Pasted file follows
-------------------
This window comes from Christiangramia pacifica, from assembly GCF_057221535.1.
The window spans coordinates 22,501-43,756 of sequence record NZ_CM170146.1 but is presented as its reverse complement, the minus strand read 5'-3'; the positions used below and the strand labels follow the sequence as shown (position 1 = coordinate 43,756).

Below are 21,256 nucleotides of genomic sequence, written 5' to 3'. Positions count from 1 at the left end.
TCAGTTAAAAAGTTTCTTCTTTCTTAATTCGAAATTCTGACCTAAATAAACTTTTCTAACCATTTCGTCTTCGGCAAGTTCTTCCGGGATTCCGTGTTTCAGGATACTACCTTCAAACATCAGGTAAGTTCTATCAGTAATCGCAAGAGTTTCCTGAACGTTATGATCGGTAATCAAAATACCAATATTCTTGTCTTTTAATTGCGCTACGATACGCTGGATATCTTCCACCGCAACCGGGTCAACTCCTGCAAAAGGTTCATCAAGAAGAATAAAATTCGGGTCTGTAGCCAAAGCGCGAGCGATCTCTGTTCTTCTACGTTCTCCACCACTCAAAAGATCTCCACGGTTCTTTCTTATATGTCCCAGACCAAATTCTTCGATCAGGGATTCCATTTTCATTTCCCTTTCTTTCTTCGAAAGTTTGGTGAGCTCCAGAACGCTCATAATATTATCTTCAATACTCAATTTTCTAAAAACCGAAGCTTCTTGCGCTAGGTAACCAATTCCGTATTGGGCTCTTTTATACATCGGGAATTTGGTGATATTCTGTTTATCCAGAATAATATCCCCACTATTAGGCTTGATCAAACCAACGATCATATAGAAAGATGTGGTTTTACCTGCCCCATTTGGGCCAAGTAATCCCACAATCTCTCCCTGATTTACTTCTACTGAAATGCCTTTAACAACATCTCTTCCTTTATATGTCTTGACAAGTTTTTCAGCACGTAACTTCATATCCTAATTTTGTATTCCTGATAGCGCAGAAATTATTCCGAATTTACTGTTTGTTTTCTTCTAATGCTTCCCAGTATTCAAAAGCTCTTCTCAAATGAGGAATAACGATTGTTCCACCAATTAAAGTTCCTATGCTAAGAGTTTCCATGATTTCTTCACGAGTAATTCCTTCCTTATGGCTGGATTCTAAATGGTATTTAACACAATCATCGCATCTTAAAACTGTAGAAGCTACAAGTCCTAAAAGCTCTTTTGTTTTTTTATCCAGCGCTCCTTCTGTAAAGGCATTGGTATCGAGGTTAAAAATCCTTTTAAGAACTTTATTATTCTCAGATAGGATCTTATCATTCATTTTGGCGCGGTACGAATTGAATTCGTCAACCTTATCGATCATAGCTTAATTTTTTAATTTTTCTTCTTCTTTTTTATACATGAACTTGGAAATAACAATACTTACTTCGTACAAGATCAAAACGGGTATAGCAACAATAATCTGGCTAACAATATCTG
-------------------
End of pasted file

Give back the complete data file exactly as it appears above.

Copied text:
This window comes from Christiangramia pacifica, from assembly GCF_057221535.1.
The window spans coordinates 22,501-43,756 of sequence record NZ_CM170146.1 but is presented as its reverse complement, the minus strand read 5'-3'; the positions used below and the strand labels follow the sequence as shown (position 1 = coordinate 43,756).

Below are 21,256 nucleotides of genomic sequence, written 5' to 3'. Positions count from 1 at the left end.
TCAGTTAAAAAGTTTCTTCTTTCTTAATTCGAAATTCTGACCTAAATAAACTTTTCTAACCATTTCGTCTTCGGCAAGTTCTTCCGGGATTCCGTGTTTCAGGATACTACCTTCAAACATCAGGTAAGTTCTATCAGTAATCGCAAGAGTTTCCTGAACGTTATGATCGGTAATCAAAATACCAATATTCTTGTCTTTTAATTGCGCTACGATACGCTGGATATCTTCCACCGCAACCGGGTCAACTCCTGCAAAAGGTTCATCAAGAAGAATAAAATTCGGGTCTGTAGCCAAAGCGCGAGCGATCTCTGTTCTTCTACGTTCTCCACCACTCAAAAGATCTCCACGGTTCTTTCTTATATGTCCCAGACCAAATTCTTCGATCAGGGATTCCATTTTCATTTCCCTTTCTTTCTTCGAAAGTTTGGTGAGCTCCAGAACGCTCATAATATTATCTTCAATACTCAATTTTCTAAAAACCGAAGCTTCTTGCGCTAGGTAACCAATTCCGTATTGGGCTCTTTTATACATCGGGAATTTGGTGATATTCTGTTTATCCAGAATAATATCCCCACTATTAGGCTTGATCAAACCAACGATCATATAGAAAGATGTGGTTTTACCTGCCCCATTTGGGCCAAGTAATCCCACAATCTCTCCCTGATTTACTTCTACTGAAATGCCTTTAACAACATCTCTTCCTTTATATGTCTTGACAAGTTTTTCAGCACGTAACTTCATATCCTAATTTTGTATTCCTGATAGCGCAGAAATTATTCCGAATTTACTGTTTGTTTTCTTCTAATGCTTCCCAGTATTCAAAAGCTCTTCTCAAATGAGGAATAACGATTGTTCCACCAATTAAAGTTCCTATGCTAAGAGTTTCCATGATTTCTTCACGAGTAATTCCTTCCTTATGGCTGGATTCTAAATGGTATTTAACACAATCATCGCATCTTAAAACTGTAGAAGCTACAAGTCCTAAAAGCTCTTTTGTTTTTTTATCCAGCGCTCCTTCTGTAAAGGCATTGGTATCGAGGTTAAAAATCCTTTTAAGAACTTTATTATTCTCAGATAGGATCTTATCATTCATTTTGGCGCGGTACGAATTGAATTCGTCAACCTTATCGATCATAGCTTAATTTTTTAATTTTTCTTCTTCTTTTTTATACATGAACTTGGAAATAACAATACTTACTTCGTACAAGATCAAAACGGGTATAGCAACAATAATCTGGCTAACAATATCTG